Engineered wood stands up well to the elements but it is prone to moisture with cuts and edges quickly decaying. Also, while it will last up to 20-30 years, it does require painting maintenance every 5-10 years.
Engineering wood siding material costs are very low ($1.5-$3FT2) and installation inexpensive. Alternatively, its primary drawback is moisture damage versus other inexpensive siding materials such as vinyl and aluminum.
9 – Aluminum Siding
In the 1950’s aluminum siding was THE home improvement siding option due to lack of synthetic siding alternatives. Because of its durability, low material and installation costs it continues to be a popular siding material. Also, aluminum is a recyclable material and more eco-friendly versus PVC vinyl siding.
A professional contractor and homeowner can install aluminum siding over any type of house surface. Additionally, you can add insulation underneath or select the more expensive insulated aluminum siding, to help reduce heat loss in winter and cooling in summer.
Aluminum siding stands up well to the elements and corrosion (hence popular in coastal areas). However, it dents easily and scratches but doesn’t crack like vinyl. Also, while it will last up to 30 years, it does require some maintenance, such as painting and power washing.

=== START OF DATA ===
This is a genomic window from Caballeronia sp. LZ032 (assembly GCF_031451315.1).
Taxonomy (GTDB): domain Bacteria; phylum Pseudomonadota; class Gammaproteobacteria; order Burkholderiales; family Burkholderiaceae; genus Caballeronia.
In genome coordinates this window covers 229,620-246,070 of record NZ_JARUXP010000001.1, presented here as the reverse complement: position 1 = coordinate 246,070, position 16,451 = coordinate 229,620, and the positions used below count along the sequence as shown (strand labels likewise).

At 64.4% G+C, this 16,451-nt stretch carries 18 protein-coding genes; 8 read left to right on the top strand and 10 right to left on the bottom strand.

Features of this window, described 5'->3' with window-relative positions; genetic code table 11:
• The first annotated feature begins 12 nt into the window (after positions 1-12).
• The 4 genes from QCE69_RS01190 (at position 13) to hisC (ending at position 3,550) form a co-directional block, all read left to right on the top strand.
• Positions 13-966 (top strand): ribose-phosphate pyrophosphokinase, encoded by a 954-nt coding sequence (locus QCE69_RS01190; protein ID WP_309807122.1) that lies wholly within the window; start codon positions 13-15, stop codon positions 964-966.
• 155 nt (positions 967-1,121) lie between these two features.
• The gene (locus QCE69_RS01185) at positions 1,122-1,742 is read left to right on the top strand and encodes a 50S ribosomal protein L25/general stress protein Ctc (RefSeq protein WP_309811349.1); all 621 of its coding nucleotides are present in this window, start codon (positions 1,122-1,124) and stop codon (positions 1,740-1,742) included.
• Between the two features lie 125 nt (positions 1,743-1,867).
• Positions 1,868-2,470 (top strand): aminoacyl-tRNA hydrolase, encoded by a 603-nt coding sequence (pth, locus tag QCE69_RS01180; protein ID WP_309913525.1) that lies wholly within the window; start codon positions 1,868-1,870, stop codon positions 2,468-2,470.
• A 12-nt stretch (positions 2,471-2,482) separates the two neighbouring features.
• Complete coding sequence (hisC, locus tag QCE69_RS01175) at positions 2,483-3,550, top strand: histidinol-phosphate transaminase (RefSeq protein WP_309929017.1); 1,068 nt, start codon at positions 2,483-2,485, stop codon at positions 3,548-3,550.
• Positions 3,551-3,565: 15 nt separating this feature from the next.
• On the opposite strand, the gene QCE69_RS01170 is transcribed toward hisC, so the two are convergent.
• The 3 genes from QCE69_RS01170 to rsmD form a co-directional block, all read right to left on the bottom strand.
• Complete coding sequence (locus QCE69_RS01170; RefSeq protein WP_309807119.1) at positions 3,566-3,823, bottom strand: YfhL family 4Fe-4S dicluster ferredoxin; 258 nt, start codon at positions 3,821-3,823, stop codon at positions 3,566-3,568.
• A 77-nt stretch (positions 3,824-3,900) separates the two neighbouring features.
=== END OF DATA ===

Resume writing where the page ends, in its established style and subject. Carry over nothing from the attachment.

Aluminum siding material costs are low ($3-$6 FT2) and installation inexpensive. Consequently, its its primary drawback is that does not offer the variety of textures versus synthetic exterior siding materials.
HOME IMPROVEMENT SIDING OPTIONS CONCLUSION
We reviewed the various home improvement siding options and their pros and cons. Accordingly, you’ll need to consider the costs (materials and installation), durability, energy efficiency and aesthetic fit in your locale. Also, we encourage you to do your research, ask questions and consult with a professional service contractor before moving forward.